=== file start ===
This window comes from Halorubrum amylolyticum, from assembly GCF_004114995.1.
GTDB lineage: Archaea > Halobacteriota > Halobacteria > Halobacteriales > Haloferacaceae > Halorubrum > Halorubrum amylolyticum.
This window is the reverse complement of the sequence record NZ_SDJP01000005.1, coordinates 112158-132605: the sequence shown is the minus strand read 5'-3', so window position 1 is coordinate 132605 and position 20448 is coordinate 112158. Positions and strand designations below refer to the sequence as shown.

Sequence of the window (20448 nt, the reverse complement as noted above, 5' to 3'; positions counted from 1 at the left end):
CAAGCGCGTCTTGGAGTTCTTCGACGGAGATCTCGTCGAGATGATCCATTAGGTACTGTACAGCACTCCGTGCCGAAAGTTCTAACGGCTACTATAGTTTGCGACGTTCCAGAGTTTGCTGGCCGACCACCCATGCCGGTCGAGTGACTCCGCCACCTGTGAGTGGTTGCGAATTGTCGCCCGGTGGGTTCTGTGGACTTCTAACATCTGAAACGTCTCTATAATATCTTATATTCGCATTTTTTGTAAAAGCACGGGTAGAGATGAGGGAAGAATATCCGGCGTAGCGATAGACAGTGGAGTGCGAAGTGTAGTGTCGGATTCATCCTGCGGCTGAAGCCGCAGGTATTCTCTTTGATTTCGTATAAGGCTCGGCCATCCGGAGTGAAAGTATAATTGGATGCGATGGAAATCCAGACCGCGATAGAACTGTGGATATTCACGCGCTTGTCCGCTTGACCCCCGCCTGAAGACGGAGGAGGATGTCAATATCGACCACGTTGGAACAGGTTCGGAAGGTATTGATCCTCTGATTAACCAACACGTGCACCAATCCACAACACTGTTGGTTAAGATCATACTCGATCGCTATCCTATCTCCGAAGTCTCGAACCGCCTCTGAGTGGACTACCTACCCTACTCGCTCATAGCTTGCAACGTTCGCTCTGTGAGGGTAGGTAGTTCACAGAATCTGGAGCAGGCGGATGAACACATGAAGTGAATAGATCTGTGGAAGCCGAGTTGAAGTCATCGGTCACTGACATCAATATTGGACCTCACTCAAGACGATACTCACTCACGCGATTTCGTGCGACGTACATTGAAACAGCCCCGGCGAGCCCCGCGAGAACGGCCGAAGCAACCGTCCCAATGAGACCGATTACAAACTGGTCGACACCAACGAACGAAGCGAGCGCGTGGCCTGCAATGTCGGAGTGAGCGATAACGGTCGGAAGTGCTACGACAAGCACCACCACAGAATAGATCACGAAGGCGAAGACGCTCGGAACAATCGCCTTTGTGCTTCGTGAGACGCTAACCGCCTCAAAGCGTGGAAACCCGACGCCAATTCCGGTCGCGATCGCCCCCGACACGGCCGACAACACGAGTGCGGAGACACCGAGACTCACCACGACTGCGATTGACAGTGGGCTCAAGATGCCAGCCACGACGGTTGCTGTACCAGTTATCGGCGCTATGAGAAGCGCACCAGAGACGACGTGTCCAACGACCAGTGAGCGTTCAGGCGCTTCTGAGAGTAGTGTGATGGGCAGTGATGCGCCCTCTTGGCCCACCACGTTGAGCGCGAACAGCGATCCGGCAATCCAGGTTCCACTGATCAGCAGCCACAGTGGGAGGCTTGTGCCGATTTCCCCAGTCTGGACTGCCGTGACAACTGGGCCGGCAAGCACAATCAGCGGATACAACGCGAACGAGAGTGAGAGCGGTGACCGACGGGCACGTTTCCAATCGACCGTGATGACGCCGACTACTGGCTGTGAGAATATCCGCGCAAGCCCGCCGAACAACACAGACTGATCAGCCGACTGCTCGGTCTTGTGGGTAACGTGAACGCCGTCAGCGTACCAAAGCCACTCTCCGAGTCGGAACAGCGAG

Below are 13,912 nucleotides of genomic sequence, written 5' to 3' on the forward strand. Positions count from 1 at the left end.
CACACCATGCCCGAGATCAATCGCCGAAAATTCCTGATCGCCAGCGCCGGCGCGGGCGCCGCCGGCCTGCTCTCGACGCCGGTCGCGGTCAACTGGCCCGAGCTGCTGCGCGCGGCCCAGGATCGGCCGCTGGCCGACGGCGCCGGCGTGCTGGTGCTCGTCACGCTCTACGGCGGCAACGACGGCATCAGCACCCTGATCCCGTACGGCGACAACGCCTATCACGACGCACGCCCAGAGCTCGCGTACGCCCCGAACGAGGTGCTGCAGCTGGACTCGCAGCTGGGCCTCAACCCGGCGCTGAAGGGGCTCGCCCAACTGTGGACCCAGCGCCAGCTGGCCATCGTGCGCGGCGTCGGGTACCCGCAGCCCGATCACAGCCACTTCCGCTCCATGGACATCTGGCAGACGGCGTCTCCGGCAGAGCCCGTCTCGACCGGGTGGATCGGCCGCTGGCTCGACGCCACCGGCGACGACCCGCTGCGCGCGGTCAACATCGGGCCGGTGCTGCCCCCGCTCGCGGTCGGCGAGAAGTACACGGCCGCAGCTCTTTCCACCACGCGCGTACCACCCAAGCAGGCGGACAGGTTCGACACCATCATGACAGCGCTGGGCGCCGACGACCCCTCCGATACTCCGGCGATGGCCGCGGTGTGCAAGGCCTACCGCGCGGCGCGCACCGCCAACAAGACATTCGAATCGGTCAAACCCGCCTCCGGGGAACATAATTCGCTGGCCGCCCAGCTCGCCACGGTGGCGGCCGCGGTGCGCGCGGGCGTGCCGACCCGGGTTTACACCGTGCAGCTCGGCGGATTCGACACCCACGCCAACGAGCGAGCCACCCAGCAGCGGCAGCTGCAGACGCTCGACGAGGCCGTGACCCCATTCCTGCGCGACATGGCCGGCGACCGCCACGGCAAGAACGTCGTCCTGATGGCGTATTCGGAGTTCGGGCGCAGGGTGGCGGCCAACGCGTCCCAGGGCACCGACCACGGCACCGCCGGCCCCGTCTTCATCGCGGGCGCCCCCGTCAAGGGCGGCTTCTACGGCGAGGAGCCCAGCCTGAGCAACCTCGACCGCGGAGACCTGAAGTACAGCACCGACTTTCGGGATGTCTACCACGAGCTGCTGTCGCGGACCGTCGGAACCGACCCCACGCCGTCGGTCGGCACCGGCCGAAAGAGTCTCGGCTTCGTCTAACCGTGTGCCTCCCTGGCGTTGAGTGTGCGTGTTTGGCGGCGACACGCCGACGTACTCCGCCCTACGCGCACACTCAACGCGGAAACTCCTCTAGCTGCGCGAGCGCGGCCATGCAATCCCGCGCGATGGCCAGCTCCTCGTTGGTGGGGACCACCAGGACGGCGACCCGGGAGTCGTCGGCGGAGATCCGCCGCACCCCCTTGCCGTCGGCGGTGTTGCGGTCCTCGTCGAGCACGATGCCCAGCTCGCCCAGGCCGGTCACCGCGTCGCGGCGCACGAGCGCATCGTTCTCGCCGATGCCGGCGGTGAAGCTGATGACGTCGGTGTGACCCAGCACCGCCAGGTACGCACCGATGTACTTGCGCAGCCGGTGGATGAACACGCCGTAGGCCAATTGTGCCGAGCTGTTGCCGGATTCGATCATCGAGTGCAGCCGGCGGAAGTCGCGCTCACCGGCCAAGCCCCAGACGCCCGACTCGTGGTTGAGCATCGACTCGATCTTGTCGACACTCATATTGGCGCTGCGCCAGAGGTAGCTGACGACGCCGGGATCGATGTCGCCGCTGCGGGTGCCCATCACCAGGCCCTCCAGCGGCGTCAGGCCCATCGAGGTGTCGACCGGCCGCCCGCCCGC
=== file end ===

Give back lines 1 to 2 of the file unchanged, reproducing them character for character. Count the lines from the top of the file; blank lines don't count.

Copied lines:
This window comes from Halorubrum amylolyticum, from assembly GCF_004114995.1.
GTDB lineage: Archaea > Halobacteriota > Halobacteria > Halobacteriales > Haloferacaceae > Halorubrum > Halorubrum amylolyticum.